Tuesday, April 22, 2008

Bread and Vodka (and new friends)

Among the several new projects at SLS are two that have me working with new colleagues!

The first is insect flour. I'd worked with it a few years ago and wanted to do more with it. This speaks to the question of, "is it okay to transform the insect as part of processing it into food, or is that 'selling out?'" For a while I was against 'hiding' the bugs, but I've come to realize that if people are aware and content to benefit nutritionally, environmentally, etc from the experience of eating insects, that's what matters. Besides, it's good to meet people half-way. If eating a slice of toast (ground-up insect and all) is easier than chomping on an entire insect body, then why not help the people out in that regard?

The process is simple: take your thawed crickets out and dry/toast them in the oven. Then grind into flour.

A couple weeks ago I dropped off the flour at Liberty Elm Diner at 777 Elmwood Avenue in the glorious city of Providence. Liberty Elm is a relatively new establishment and they're multo cool -- not just because they're willing to bake with insect flour. Their food is great, they've got live music, and they're friendly and wiki-enabled. You can learn more about them at


Here's the flour and what we made with it.

In fact the diner's baker made the wheat-flour/potato bread both with and without the cricket flour, for comparison's sake. The dark one contains the cricket flour; it was also quite a bit denser. I'm mildly embarrassed to say that I don't yet know exactly how she worked that recipe -- how much flour was called for, and how much cricket flour was used, and did the latter simply replace the usual flour or was added to? Questions like these need answering, but the more important details are that the cricket rolls were very tasty, with a sort of parmesan cheese taste to them; AND that even though the rolls were not officially on the menu, several people ordered and paid for them! Most cool. With a little more effort I could help Providence reach the forefront of entomophagic cities in this country...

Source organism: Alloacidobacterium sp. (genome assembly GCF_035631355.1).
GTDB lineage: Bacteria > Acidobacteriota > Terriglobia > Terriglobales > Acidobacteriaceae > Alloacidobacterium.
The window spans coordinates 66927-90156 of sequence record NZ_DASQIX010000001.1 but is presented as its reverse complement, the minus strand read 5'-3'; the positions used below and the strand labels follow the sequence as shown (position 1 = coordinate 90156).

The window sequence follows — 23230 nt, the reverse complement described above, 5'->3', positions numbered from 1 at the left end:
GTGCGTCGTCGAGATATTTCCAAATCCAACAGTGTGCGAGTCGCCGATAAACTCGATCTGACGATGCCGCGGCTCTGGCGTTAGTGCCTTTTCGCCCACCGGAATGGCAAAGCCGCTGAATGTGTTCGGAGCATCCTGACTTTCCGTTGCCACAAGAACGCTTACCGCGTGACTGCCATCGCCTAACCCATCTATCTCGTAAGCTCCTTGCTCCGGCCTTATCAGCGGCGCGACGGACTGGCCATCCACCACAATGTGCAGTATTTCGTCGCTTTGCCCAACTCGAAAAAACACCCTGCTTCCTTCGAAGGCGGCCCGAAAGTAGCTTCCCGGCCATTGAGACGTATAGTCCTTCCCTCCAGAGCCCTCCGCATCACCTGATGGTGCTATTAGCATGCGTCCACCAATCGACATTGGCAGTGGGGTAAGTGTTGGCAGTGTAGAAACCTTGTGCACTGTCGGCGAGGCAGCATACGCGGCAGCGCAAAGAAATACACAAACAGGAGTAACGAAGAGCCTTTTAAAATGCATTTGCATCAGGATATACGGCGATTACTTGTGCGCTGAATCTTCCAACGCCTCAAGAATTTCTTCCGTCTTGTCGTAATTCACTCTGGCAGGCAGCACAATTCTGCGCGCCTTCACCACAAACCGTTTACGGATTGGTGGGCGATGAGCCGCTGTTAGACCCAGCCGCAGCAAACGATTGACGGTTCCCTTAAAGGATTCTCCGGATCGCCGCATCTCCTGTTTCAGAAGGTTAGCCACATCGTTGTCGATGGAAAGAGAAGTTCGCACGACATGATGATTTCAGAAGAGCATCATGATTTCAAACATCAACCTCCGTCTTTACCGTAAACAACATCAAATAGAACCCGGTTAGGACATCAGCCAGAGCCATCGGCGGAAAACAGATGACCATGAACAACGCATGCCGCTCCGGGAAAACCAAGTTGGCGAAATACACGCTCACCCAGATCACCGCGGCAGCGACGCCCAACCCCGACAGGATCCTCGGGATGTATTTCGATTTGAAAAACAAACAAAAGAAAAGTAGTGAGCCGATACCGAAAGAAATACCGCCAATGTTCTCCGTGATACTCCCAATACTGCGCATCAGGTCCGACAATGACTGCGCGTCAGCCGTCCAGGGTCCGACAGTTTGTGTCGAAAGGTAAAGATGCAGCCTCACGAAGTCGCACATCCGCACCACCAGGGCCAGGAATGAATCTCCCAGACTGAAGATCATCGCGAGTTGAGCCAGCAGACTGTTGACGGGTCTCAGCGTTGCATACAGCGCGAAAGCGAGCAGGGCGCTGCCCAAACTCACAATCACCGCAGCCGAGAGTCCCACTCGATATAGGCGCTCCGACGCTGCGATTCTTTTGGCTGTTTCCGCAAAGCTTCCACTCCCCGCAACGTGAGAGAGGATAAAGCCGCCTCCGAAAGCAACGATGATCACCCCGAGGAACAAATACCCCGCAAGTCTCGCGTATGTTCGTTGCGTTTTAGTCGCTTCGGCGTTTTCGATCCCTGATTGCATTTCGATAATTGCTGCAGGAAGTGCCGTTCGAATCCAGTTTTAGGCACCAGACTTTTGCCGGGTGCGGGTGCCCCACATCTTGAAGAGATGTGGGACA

The other project: BOOZE!

I am fortunate enough to be in contact with the illustrious Baron Ambrosia, who creates some pretty amazing stuff in NYC. He's classy, enthusiastic, and he excells at staying presposterous. You can get a taste -- nay, a banquet! -- at http://www.underbellynyc.com/season1/

I have no images yet, just this link to the episodes of Underbelly. As can be seen upon a perusal thereof, each of the episodes concludes with the proclamation, "Stay Preposterous!!" From what I can tell he's all about the high life, and to that end he's got some very interesting ideas about capturing the essence of insects [particularly the giant water bugs, for example] in distilled spirits such as vodka. This is just the kind of thing I want to work with, since it's another way of making the concept of entomophagy a viable option. But in terms of the Baron himself, there is a good deal more going on.

Granted, at first blush it looks like he's only playing around, there's a serious message too. The Baron has filmed not only in the gritty 'first-world' of The Bronx, but in Liberia and Sierra Leone as well. He and his crew plan to visit Somalia and Chechnya in the coming year. When I asked him about his predilection for travelling to places wherein he's likely to have his ass shot off, he said something like, "The Baron loves the world. I want to do things the other shows won't do, which is to show how beautiful people really are." Granted this was a telephone conversation, so I can't claim to quote verbatim, but the gist is that in the service of humanity there is no danger to fear. I was moved. And I look forward to working with him.

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